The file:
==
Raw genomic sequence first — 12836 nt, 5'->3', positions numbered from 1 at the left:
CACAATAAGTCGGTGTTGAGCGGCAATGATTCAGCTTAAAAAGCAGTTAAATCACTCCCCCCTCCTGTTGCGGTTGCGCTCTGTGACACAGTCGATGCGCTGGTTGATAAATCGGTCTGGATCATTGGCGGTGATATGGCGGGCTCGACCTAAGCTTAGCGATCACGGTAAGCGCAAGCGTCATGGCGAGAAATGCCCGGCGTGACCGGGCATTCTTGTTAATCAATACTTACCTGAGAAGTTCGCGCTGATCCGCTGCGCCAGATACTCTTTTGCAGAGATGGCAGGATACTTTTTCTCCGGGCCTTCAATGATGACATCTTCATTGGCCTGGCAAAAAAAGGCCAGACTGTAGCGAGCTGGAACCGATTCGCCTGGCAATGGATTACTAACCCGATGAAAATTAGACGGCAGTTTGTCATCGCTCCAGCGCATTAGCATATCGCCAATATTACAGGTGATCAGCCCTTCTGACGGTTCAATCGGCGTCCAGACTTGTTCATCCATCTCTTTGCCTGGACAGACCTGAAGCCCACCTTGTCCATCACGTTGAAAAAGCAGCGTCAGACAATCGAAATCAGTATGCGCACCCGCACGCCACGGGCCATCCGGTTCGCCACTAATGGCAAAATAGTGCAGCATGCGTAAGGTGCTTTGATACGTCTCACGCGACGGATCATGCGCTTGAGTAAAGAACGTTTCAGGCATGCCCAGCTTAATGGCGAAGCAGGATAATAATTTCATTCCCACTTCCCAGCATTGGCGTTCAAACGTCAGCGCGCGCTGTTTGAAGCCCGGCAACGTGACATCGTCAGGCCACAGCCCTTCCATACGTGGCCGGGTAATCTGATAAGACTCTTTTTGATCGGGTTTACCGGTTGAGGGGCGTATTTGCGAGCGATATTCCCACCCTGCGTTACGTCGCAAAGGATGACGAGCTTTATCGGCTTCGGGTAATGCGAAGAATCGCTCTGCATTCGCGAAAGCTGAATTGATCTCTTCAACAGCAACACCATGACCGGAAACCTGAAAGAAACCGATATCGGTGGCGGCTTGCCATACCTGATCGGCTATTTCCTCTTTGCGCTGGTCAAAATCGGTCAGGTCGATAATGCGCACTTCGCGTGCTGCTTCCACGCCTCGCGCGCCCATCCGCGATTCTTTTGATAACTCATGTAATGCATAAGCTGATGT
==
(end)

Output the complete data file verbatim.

Raw genomic sequence first — 12836 nt, 5'->3', positions numbered from 1 at the left:
CACAATAAGTCGGTGTTGAGCGGCAATGATTCAGCTTAAAAAGCAGTTAAATCACTCCCCCCTCCTGTTGCGGTTGCGCTCTGTGACACAGTCGATGCGCTGGTTGATAAATCGGTCTGGATCATTGGCGGTGATATGGCGGGCTCGACCTAAGCTTAGCGATCACGGTAAGCGCAAGCGTCATGGCGAGAAATGCCCGGCGTGACCGGGCATTCTTGTTAATCAATACTTACCTGAGAAGTTCGCGCTGATCCGCTGCGCCAGATACTCTTTTGCAGAGATGGCAGGATACTTTTTCTCCGGGCCTTCAATGATGACATCTTCATTGGCCTGGCAAAAAAAGGCCAGACTGTAGCGAGCTGGAACCGATTCGCCTGGCAATGGATTACTAACCCGATGAAAATTAGACGGCAGTTTGTCATCGCTCCAGCGCATTAGCATATCGCCAATATTACAGGTGATCAGCCCTTCTGACGGTTCAATCGGCGTCCAGACTTGTTCATCCATCTCTTTGCCTGGACAGACCTGAAGCCCACCTTGTCCATCACGTTGAAAAAGCAGCGTCAGACAATCGAAATCAGTATGCGCACCCGCACGCCACGGGCCATCCGGTTCGCCACTAATGGCAAAATAGTGCAGCATGCGTAAGGTGCTTTGATACGTCTCACGCGACGGATCATGCGCTTGAGTAAAGAACGTTTCAGGCATGCCCAGCTTAATGGCGAAGCAGGATAATAATTTCATTCCCACTTCCCAGCATTGGCGTTCAAACGTCAGCGCGCGCTGTTTGAAGCCCGGCAACGTGACATCGTCAGGCCACAGCCCTTCCATACGTGGCCGGGTAATCTGATAAGACTCTTTTTGATCGGGTTTACCGGTTGAGGGGCGTATTTGCGAGCGATATTCCCACCCTGCGTTACGTCGCAAAGGATGACGAGCTTTATCGGCTTCGGGTAATGCGAAGAATCGCTCTGCATTCGCGAAAGCTGAATTGATCTCTTCAACAGCAACACCATGACCGGAAACCTGAAAGAAACCGATATCGGTGGCGGCTTGCCATACCTGATCGGCTATTTCCTCTTTGCGCTGGTCAAAATCGGTCAGGTCGATAATGCGCACTTCGCGTGCTGCTTCCACGCCTCGCGCGCCCATCCGCGATTCTTTTGATAACTCATGTAATGCATAAGCTGATGT